The banking crisis had already begun when the Federal Open Market Committee (FOMC) met for the last time on March 21-22. The FOMC meeting minutes, which were made public on April 12, show how concerned Fed staff advisers were about the looming banking crisis. It is now clearly evident that the Fed advisers at the time of the March meeting included a mild recession starting later this year, with a recovery over the subsequent two years.
Wall Street initially climbed as March CPI data indicated that US consumer prices grew less than predicted. However, the rally was short-lived as markets reverted to expectations that the Fed might hike interest rates more to combat inflation amid increased economic uncertainty.
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What also came about alarming was the fact that the officials highlighted – Historically, recessions related to financial market problems tend to be more severe and persistent than average recessions.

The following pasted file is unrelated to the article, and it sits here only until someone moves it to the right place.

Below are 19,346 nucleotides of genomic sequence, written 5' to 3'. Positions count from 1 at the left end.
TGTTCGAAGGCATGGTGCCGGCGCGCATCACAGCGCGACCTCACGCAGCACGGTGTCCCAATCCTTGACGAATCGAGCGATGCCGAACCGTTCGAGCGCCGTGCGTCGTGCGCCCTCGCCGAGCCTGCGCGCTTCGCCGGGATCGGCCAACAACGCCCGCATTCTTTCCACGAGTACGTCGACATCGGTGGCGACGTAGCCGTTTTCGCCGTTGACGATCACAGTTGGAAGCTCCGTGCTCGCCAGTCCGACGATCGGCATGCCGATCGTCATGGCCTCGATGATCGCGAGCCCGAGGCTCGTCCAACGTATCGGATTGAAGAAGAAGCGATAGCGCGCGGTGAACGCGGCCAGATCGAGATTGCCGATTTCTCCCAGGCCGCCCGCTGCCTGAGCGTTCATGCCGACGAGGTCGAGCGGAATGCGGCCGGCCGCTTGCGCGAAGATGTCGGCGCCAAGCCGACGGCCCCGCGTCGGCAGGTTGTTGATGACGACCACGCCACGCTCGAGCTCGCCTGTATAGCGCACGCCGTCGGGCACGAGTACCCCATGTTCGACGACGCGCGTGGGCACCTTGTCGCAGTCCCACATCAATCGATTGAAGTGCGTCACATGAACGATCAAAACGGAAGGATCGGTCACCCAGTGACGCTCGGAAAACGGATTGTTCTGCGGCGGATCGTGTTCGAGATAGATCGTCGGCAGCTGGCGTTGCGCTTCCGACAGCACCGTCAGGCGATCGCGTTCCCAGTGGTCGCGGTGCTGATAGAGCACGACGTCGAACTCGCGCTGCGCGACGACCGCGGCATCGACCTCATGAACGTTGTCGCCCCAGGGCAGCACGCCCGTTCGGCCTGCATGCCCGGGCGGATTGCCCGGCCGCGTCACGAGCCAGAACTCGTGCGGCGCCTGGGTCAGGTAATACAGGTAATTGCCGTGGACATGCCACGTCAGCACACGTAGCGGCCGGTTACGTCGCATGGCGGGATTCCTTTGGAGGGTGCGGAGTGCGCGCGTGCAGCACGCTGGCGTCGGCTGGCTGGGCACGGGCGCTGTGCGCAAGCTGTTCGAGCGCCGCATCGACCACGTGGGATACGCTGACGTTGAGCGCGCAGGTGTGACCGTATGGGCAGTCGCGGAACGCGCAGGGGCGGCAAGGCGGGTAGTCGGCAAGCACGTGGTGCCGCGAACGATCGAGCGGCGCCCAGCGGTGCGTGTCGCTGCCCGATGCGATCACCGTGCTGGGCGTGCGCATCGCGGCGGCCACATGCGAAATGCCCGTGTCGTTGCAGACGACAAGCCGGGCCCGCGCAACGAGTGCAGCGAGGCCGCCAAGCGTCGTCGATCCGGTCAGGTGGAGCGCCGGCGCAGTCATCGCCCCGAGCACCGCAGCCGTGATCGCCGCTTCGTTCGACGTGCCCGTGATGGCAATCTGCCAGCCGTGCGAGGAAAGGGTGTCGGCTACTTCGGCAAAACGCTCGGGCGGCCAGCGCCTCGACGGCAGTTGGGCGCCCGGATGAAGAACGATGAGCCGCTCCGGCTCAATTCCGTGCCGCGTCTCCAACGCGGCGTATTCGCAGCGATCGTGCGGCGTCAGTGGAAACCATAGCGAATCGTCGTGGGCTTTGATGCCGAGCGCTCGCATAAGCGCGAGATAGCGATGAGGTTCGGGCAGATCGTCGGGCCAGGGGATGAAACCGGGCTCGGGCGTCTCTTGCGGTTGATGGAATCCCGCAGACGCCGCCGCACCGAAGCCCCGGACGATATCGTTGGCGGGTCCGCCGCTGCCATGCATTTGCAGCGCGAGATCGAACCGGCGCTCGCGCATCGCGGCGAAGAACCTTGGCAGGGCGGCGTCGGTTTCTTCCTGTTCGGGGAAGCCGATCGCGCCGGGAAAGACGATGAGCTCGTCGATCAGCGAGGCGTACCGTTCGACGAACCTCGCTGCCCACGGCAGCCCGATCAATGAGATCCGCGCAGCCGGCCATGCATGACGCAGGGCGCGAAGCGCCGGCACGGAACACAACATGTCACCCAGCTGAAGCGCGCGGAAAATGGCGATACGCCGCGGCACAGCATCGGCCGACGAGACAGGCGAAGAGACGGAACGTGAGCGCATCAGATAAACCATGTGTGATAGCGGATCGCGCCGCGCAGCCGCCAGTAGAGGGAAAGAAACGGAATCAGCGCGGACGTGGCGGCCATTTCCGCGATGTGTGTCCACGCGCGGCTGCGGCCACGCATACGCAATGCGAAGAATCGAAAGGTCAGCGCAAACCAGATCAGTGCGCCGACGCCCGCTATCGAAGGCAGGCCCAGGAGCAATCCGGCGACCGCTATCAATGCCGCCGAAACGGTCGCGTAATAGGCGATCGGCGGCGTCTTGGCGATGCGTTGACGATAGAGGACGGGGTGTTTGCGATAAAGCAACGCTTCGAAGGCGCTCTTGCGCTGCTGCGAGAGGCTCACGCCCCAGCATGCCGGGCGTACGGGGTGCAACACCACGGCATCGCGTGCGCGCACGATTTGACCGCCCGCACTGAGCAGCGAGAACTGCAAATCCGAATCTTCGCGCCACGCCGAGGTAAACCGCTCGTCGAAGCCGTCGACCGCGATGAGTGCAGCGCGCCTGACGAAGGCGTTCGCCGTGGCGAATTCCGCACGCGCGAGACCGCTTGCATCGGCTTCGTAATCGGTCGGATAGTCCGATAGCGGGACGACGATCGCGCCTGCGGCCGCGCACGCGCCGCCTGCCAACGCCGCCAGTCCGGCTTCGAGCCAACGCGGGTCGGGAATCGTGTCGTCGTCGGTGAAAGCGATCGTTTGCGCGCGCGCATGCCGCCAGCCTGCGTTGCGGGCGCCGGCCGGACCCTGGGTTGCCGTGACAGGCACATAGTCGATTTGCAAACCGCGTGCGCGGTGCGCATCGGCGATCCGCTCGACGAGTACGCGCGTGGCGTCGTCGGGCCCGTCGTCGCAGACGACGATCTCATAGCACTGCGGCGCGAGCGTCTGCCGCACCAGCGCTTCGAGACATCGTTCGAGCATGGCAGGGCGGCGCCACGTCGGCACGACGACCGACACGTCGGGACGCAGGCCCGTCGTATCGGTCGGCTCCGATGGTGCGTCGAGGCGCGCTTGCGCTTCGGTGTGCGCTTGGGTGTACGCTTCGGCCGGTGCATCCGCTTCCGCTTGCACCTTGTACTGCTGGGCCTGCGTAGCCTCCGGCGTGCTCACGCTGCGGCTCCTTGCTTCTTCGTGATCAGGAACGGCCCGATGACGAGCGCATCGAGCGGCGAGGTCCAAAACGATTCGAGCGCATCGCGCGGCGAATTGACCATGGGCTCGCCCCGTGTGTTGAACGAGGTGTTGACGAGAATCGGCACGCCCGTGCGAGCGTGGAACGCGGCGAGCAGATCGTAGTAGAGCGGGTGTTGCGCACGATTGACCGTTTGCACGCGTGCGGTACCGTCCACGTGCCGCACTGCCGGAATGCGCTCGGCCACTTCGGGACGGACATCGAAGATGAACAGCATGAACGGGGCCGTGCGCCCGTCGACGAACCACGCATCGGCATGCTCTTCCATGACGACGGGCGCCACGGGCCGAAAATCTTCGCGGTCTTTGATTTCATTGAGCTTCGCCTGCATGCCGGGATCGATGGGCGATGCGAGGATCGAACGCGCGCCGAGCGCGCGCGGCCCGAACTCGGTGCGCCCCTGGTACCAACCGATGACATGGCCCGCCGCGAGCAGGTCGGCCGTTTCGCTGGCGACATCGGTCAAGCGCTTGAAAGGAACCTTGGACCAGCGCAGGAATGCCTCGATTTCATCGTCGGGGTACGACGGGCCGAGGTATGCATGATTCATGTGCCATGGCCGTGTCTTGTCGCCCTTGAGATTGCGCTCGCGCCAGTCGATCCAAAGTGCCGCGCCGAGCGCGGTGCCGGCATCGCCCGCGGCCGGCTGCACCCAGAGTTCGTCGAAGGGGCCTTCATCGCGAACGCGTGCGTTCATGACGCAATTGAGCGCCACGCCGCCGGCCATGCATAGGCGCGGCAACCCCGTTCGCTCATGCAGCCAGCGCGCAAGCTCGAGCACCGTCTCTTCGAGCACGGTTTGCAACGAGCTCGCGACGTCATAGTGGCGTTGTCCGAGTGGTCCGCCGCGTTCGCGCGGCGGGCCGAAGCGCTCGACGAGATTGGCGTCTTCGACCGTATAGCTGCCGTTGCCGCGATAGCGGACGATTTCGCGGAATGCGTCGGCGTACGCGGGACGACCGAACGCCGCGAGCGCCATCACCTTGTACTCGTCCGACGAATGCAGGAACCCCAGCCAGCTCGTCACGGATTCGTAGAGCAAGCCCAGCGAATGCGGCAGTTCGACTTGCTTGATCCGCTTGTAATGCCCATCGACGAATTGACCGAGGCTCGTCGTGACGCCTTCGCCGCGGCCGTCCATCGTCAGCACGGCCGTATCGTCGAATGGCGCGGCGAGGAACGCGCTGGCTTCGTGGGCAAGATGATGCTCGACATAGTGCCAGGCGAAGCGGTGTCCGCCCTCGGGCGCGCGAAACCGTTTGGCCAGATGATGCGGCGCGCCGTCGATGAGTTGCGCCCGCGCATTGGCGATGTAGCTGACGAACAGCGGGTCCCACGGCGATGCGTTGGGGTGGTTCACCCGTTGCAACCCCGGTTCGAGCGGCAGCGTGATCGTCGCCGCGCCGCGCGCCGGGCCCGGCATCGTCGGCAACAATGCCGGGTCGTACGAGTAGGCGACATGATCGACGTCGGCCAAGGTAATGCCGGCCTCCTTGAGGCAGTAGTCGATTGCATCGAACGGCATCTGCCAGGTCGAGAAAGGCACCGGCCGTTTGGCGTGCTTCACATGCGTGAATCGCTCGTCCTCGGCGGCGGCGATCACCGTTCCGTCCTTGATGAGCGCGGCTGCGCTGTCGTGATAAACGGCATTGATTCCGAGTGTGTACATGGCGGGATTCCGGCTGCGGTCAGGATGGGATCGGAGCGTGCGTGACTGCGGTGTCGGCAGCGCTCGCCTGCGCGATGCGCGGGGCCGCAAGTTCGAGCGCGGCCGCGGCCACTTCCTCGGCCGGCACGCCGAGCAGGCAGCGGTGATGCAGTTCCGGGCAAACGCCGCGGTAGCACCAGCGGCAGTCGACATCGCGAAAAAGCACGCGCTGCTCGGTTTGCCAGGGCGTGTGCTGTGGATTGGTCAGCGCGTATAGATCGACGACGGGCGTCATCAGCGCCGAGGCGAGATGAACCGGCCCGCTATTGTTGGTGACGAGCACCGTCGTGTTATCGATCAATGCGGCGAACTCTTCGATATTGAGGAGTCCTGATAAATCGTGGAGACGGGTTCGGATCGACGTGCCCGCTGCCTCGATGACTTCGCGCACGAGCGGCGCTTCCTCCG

Still, there was a rate hike of 25bps with Fed officials raising their benchmark lending rate to a range of 4.75% to 5%. While core inflation is still a concern, the most recent US CPI figures for March also suggest a continued lowering of inflation.
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In its next FOMC meeting in May, the Fed is again expected to hike rates by 25bps followed by a pause. However, the language in the FOMC minutes, along with the remarks and the uncertainty around the potential effects of credit tightening on the economy may give the Fed some room to manoeuvre less aggressively.
Most officials have predicted that the terminal rate would reach 5.1% this year in quarterly forecasts provided along with the rate decision in March, indicating one more quarter-point increase in May and then a long pause before rates are cut.